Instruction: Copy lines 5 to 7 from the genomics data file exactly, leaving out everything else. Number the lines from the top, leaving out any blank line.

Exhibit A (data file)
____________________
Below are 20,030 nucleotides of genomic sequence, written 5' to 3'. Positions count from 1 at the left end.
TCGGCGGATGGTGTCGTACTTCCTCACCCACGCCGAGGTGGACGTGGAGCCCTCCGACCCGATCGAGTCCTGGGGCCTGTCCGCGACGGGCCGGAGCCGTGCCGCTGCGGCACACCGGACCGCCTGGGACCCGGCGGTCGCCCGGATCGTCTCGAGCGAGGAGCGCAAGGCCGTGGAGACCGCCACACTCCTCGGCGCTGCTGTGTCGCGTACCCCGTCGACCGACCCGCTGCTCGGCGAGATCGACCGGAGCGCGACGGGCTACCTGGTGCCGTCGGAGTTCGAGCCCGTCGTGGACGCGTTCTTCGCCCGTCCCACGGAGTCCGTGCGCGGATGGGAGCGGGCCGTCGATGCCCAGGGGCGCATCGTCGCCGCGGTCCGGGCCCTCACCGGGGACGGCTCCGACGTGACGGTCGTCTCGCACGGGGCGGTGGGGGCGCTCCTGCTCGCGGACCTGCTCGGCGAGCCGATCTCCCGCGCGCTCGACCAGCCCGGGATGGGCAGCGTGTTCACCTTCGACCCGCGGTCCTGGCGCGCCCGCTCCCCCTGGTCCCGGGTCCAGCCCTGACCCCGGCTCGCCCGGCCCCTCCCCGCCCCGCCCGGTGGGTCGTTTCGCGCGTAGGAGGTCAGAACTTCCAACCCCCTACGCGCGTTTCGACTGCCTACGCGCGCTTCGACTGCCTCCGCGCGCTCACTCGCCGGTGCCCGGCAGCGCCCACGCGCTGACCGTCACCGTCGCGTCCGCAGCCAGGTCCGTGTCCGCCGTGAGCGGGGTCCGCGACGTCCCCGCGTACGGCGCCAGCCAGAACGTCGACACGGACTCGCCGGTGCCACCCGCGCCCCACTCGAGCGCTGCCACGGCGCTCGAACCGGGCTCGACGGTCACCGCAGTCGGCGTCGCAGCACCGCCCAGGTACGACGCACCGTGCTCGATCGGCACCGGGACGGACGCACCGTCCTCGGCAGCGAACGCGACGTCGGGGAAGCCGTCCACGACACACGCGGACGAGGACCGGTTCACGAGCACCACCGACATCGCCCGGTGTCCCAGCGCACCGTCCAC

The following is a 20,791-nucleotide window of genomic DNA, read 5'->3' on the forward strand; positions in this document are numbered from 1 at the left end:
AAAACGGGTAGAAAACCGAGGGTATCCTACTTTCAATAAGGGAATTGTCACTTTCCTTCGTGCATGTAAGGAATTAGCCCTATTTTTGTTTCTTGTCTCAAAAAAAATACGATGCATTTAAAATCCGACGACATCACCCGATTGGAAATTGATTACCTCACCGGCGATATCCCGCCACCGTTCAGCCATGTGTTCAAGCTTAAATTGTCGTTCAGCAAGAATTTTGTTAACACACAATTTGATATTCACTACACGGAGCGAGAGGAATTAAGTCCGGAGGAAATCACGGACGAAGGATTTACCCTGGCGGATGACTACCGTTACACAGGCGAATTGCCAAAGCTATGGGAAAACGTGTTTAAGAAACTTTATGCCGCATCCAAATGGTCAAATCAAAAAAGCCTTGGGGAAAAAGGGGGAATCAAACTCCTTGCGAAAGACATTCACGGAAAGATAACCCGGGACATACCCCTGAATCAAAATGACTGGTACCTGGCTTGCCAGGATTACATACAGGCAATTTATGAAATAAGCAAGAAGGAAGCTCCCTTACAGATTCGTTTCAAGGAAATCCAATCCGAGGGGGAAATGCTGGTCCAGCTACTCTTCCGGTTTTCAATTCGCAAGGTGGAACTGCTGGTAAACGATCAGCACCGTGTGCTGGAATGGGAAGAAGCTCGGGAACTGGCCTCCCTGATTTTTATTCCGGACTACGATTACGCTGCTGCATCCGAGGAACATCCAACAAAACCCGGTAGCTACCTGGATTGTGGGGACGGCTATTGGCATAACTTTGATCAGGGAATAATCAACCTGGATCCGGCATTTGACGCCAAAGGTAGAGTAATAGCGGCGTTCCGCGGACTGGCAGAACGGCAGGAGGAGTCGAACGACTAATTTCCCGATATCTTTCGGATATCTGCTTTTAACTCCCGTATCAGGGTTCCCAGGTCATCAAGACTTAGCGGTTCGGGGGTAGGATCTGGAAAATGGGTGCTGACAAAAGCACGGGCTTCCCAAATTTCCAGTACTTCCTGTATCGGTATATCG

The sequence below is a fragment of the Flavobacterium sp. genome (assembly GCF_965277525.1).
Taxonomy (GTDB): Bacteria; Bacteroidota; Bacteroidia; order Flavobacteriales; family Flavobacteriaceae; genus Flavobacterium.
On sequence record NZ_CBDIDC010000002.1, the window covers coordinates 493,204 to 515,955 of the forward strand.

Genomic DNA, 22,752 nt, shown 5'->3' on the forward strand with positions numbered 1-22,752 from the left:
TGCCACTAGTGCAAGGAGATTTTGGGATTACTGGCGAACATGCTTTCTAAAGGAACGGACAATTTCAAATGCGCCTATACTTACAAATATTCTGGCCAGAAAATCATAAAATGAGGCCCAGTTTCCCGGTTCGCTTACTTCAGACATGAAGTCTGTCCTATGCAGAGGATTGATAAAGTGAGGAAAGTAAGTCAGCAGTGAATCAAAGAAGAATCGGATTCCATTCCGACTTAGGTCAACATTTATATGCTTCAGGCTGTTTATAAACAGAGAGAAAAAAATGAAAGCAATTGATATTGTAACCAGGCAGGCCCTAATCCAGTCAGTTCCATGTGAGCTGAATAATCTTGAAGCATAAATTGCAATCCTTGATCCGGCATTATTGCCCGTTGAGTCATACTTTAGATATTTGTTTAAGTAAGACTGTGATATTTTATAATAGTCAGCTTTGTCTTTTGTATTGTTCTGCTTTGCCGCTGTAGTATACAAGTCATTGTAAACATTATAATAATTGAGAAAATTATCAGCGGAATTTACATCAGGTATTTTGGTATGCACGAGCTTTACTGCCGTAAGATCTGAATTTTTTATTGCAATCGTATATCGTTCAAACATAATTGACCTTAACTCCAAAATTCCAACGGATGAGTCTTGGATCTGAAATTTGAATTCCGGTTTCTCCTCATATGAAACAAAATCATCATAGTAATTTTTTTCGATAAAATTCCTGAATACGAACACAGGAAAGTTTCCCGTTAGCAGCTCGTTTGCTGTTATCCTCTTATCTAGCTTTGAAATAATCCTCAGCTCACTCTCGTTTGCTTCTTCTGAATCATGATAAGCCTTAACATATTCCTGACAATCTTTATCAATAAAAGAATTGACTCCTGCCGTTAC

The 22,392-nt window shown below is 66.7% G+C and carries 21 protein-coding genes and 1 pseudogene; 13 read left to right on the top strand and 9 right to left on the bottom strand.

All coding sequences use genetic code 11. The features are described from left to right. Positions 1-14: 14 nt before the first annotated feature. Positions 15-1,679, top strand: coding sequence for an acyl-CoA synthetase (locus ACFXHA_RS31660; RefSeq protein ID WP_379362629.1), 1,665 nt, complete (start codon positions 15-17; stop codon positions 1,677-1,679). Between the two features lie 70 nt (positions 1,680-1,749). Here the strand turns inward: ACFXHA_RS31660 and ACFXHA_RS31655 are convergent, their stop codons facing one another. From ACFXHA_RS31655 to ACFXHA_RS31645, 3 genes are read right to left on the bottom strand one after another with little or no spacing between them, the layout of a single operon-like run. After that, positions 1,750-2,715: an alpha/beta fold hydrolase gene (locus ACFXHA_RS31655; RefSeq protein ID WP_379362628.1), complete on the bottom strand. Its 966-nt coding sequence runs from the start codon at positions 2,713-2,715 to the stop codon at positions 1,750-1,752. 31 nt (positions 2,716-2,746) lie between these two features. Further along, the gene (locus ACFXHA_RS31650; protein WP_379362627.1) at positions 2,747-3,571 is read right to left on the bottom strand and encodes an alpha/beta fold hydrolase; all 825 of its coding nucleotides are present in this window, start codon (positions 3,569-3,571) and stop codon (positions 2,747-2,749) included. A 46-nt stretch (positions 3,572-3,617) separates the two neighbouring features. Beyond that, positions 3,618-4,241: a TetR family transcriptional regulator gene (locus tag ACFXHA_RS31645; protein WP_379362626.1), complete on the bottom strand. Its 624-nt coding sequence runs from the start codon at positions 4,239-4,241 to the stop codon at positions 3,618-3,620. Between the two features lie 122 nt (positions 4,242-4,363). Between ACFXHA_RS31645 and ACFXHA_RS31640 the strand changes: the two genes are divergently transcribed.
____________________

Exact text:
The sequence below is a fragment of the Flavobacterium sp. genome (assembly GCF_965277525.1).
Taxonomy (GTDB): Bacteria; Bacteroidota; Bacteroidia; order Flavobacteriales; family Flavobacteriaceae; genus Flavobacterium.
On sequence record NZ_CBDIDC010000002.1, the window covers coordinates 493,204 to 515,955 of the forward strand.